City Hall

'The pandemic has really been a magnifying glass': a Q&A with Mayor Lisa Helps

The mayor talks housing, procurement, and plans for her final two years in office

By Jimmy Thomson
December 29, 2020
City Hall

'The pandemic has really been a magnifying glass': a Q&A with Mayor Lisa Helps

The mayor talks housing, procurement, and plans for her final two years in office

By Jimmy Thomson
Dec 29, 2020
Victoria Mayor Lisa Helps at unveiling of the City’s first on-street electric charging stations on Broad Street. Photo: Kelly-Anne Malcolmson / City of Victoria.
City Hall

'The pandemic has really been a magnifying glass': a Q&A with Mayor Lisa Helps

The mayor talks housing, procurement, and plans for her final two years in office

By Jimmy Thomson
December 29, 2020
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'The pandemic has really been a magnifying glass': a Q&A with Mayor Lisa Helps
Victoria Mayor Lisa Helps at unveiling of the City’s first on-street electric charging stations on Broad Street. Photo: Kelly-Anne Malcolmson / City of Victoria.

This year was unlike any other in living memory, and yet civic life continued: businesses struggled to serve their customers under difficult and ever-changing conditions, residents adjusted to unfamiliar new neighbours who themselves were hoping for better, and the city looked through the rubble toward its recovery from this unique catastrophe. At the end of 2020, the longest year in many decades, Capital Daily sat down with Victoria Mayor Lisa Helps to wrap up the year and look forward at what to expect from 2021.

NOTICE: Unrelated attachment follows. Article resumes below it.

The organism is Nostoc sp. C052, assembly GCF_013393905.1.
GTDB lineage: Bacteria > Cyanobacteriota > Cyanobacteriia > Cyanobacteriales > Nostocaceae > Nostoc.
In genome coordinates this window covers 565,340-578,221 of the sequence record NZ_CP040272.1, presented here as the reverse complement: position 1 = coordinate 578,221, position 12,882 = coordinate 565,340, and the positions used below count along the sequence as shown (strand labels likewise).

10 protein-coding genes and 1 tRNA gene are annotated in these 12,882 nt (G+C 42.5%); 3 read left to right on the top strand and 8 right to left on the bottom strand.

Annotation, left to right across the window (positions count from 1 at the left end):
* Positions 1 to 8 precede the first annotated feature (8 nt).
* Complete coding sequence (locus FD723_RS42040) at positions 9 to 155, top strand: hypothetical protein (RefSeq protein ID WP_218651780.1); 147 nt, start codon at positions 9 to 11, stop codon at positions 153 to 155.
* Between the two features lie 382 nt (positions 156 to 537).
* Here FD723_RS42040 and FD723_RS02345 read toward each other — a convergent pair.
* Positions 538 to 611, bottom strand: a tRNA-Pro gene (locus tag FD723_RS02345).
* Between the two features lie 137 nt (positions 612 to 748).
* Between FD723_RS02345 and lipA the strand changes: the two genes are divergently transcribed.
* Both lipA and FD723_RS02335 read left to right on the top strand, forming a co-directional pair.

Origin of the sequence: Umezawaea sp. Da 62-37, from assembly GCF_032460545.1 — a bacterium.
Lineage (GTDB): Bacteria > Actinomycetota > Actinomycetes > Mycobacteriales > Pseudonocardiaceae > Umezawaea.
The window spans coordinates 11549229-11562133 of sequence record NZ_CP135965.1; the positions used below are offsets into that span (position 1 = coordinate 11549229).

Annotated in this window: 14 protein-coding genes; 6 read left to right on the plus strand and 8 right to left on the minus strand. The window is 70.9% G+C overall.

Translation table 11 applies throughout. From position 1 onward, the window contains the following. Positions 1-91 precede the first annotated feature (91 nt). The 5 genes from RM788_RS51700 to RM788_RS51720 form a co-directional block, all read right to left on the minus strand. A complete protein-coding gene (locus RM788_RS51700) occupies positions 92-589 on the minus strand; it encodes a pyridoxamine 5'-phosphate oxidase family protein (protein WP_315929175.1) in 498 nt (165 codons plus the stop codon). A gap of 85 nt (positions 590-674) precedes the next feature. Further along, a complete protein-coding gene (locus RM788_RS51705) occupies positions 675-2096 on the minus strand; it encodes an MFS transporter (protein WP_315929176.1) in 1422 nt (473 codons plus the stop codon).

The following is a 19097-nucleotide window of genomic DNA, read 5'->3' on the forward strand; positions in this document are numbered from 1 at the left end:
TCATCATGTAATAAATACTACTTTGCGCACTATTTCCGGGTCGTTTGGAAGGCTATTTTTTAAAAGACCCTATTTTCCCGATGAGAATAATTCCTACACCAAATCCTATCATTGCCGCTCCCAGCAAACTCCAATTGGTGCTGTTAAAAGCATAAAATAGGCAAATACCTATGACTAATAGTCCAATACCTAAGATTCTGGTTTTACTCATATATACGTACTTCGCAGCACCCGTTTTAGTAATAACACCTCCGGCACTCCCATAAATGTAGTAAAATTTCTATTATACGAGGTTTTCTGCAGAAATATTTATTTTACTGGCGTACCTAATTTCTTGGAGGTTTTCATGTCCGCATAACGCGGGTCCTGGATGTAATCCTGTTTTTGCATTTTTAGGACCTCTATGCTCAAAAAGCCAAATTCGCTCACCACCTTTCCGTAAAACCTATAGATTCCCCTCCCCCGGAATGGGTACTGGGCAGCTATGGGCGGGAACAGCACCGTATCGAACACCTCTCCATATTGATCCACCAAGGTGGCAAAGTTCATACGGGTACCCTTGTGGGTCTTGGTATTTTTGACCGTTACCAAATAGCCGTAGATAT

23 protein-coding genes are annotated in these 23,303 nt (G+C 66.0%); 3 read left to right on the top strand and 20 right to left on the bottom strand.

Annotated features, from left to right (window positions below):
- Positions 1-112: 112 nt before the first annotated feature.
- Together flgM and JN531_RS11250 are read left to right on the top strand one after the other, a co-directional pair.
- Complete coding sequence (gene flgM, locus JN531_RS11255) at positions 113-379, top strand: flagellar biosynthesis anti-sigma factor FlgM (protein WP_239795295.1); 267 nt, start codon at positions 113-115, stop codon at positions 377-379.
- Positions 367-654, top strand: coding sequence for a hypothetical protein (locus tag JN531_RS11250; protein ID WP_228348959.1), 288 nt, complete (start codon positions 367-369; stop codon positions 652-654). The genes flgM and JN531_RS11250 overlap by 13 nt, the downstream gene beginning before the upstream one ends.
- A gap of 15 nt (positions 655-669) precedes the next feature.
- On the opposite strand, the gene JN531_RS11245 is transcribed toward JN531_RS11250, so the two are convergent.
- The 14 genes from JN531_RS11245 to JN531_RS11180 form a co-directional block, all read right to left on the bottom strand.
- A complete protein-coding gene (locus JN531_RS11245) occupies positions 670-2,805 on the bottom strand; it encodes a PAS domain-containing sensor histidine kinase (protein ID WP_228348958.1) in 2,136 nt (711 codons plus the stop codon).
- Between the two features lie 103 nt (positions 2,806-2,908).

The transcript has been lightly edited for length and clarity.

The photos last week, of campers in North Part flooded and frozen out of their tents, were pretty shocking to a lot of people—and obviously even more so to the people living in that situation. What's happening next, for the people who've now been moved to the Royal Athletic Park parking lot?

We're going to continue to work with the provincial government and encourage them and support them to create indoor spaces for people to move into.

Will those indoor spaces be in the Save-On Foods arena? Is that on the table at this point?

Yeah, the provincial government is working with the current operator of the facility just as they did earlier in the year to come up with an arrangement to hopefully open it. They haven't confirmed anything yet. But that is all well within capable provincial hands.

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There was some big news this month: the Johnson Street Bridge audit was cancelled. What did you think of that?